Argumentative Essay On Drag Race

2204 Words 9 Pages
RuPaul 's Drag Race is one of many American reality competition television shows that debuted in 2009. The show focuses on drag queens and their ability to showcase their “charisma, uniqueness, nerve and talent” through a variety of challenges: acting, costume construction, modelling, fashion forwardness and more are assessed by a panel of judges, including host and titular drag superstar, RuPaul. Drag queens have always been central to the lgbtq rights movement, tied to the Stonewall riots and existing as hypervisible queer folk, so queens occupy a political space that questions gender, performance, identity, and art. As a consequence of this, sometimes these projected voices drown out and actively harm other members of the various communities, …show more content…
This apologetic sentiment was not shared by RuPaul, who responded to the controversy with “I love the word tr****...(Drag artists) do not stand on ceremony, and we do not take words seriously. We do take feelings seriously and intentions seriously, and the intention is not to be hateful at all. But if you are trigger-happy and you 're looking for a reason to reinforce your own victimhood, your own perception of yourself as a victim, you 'll look for anything that will reinforce that” ( In an appearance on The Real, RuPaul voiced his way of differentiating drag performers and trans folk. “Well, drag is really making fun of identity. We are shape-shifters. We’re like, 'OK, today, I’m this. Now, I’m a cowboy. Now, I’m this. ' That’s what drag is about. Transgender [people] take identity very, very seriously, in that their identity is who they are. But you know, I come from the school of you know, I’ll do whatever I want to do at any time and change and whatever” ( These two statements outline a very problematic concept of voice and representation, especially in terms of intent. First RuPaul outlines that intent of a word is what matter, and their use of slurs is …show more content…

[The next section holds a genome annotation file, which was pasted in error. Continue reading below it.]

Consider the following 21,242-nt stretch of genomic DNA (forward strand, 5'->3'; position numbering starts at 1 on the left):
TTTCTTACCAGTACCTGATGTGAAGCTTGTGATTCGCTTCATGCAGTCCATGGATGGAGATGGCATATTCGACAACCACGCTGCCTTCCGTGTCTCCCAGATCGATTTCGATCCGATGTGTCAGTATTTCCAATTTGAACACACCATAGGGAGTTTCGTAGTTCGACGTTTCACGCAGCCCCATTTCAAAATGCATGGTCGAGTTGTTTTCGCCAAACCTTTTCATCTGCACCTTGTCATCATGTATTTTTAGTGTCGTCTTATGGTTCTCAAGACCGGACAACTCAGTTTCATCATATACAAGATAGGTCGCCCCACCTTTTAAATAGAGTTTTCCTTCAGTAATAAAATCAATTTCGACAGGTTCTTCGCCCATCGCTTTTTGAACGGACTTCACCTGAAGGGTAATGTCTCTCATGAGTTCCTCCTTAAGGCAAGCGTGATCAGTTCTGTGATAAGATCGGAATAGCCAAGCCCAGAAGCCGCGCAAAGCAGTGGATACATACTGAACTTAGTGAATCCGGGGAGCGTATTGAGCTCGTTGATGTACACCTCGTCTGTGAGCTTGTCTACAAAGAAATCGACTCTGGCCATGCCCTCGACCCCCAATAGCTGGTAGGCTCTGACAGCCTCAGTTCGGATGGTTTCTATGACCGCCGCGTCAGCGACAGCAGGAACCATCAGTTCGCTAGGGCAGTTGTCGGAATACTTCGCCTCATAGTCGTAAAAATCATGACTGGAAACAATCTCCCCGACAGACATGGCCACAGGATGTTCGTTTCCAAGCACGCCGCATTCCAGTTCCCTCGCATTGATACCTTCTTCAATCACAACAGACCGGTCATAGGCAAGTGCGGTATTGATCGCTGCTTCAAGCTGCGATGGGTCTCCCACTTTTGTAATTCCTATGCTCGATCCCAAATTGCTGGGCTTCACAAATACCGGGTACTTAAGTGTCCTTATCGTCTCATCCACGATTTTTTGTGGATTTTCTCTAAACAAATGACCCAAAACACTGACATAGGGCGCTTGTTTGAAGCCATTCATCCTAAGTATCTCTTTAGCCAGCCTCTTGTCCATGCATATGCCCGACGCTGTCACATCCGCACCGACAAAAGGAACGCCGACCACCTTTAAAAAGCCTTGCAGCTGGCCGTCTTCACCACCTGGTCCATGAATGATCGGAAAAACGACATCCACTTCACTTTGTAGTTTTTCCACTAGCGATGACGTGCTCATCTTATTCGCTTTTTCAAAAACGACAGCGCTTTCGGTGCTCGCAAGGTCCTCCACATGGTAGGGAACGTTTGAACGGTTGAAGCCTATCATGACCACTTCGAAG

Very few disabled bodies have been present in the show, with notable exceptions being narcoleptic contestant Jinx Monsoon of season five, and Piyah Martell, a transwoman with caudel regression syndrome who was a special guest for a mini challenge in season four. Both times, two very popular frameworks for disability were evoked; Jinx was framed in a combination of freakshow and charity case, and Piyah was positioned as an inspiration in the Supercrip model. Both were framed as being successful in spite of their very different disabilities, rather than because of, or acknowledging that their disabilities are a part of them, not a hurdle that must be

Related Documents

Related Topics